Then one day our teacher was sick, we didn't know it, but she would be out for weeks. Her replacement arrived like she'd come to wage war on us. No speaking was tolerated or it was names on the board, minutes standing outside the room and whole class detentions at recess and after school. We lost our appetite for work and kids who had always been sweet to one another, caring like siblings, turned on the nicest kid in the class because he wore old sneakers. That kid was, and still is, my best friend since kindergarten. That's when I knew, you put that much pressure into a classroom, where do you expect it to go? They can't take it out on the teachers, so the most soft natured kid gets it. The next day I wore the oldest and smelliest sneakers I could find and sat next to my buddy of five years, if they wanted a slice of him they'd have to take me on too.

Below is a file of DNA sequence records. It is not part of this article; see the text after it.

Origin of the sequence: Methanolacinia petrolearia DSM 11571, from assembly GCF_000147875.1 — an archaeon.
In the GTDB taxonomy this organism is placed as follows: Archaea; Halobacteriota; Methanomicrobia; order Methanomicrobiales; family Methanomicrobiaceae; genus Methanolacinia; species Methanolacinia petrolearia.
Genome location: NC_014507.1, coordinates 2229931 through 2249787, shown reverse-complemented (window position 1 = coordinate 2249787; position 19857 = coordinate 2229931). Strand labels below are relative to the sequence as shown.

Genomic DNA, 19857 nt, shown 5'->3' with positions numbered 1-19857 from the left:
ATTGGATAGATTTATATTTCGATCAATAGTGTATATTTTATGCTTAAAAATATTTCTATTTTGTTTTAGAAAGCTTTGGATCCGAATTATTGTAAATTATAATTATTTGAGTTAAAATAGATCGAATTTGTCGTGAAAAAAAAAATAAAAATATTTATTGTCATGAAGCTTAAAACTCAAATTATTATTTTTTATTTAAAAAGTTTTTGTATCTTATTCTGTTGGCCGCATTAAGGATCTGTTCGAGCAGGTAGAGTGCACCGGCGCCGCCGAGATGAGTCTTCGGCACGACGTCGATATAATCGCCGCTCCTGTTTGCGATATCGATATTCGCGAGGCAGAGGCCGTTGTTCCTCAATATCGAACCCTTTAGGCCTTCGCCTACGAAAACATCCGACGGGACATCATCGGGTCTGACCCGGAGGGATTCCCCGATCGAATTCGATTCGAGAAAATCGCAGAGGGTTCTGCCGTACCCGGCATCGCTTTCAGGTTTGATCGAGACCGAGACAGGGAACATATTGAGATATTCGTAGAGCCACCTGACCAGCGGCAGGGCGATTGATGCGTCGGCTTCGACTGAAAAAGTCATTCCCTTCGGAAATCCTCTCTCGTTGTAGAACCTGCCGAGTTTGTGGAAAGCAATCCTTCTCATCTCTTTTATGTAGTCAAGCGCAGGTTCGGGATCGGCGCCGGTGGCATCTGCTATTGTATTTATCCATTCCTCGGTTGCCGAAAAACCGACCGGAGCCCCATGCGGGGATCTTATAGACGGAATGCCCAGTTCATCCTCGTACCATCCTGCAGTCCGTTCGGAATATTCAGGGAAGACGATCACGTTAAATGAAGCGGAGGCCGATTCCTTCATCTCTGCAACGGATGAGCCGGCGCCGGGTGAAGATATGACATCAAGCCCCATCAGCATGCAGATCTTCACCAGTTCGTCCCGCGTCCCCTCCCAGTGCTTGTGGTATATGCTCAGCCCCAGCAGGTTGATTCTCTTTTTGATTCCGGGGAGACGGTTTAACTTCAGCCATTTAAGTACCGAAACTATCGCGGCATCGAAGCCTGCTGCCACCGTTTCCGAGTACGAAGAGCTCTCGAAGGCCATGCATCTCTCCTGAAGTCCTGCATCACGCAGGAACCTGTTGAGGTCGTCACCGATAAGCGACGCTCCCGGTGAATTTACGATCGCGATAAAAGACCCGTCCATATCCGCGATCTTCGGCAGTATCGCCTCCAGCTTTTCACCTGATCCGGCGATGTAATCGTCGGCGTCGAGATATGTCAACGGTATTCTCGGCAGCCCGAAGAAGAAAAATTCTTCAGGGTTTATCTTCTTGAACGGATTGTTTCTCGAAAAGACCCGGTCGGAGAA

Kids aren't naturally mean, they're just kids - but put in a teacher who bullies and puts stress on them and watch them change. Glib slogans are easy, leading by example is hard.
Terrence was a bully. He towered over the first years and took their lunch money. He teased the fat kids and anyone he suspected of being gay. He didn't care if they were or not, just so long as his crew laughed. They weren't really his friends, he thought of them as mates but if he ever had a problem these were not the people to bare your soul to. They hung with him because they enjoyed the thrill if power. And to be honest, he liked it too. It gave him a feeling of security he couldn't get another way. Whenever he was abused at home or the teachers gave him another failing grade he could just shut down, lock it out. He was someone who commanded respect and only a fool would mess with him.